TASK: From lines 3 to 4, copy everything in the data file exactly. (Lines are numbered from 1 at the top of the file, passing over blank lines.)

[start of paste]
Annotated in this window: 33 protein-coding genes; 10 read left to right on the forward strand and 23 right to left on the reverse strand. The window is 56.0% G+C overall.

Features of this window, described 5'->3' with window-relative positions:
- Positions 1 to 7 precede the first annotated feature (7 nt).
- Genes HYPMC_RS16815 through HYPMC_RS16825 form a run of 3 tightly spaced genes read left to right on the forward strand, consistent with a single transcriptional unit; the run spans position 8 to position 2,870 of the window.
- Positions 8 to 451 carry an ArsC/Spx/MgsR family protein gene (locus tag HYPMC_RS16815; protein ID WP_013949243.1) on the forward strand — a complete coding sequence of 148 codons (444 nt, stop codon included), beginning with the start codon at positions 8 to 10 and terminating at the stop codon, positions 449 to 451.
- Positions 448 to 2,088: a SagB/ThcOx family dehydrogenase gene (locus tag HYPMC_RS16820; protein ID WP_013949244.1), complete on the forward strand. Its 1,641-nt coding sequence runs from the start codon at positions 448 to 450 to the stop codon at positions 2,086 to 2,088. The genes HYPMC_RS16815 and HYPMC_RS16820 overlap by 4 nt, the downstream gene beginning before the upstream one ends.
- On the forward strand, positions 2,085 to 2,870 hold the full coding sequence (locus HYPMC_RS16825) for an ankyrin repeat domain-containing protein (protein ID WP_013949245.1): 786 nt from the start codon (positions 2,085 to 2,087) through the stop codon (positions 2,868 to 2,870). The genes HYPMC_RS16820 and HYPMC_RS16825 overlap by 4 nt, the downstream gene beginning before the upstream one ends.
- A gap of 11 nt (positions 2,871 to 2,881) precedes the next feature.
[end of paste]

- Positions 1 to 7 precede the first annotated feature (7 nt).
- Genes HYPMC_RS16815 through HYPMC_RS16825 form a run of 3 tightly spaced genes read left to right on the forward strand, consistent with a single transcriptional unit; the run spans position 8 to position 2,870 of the window.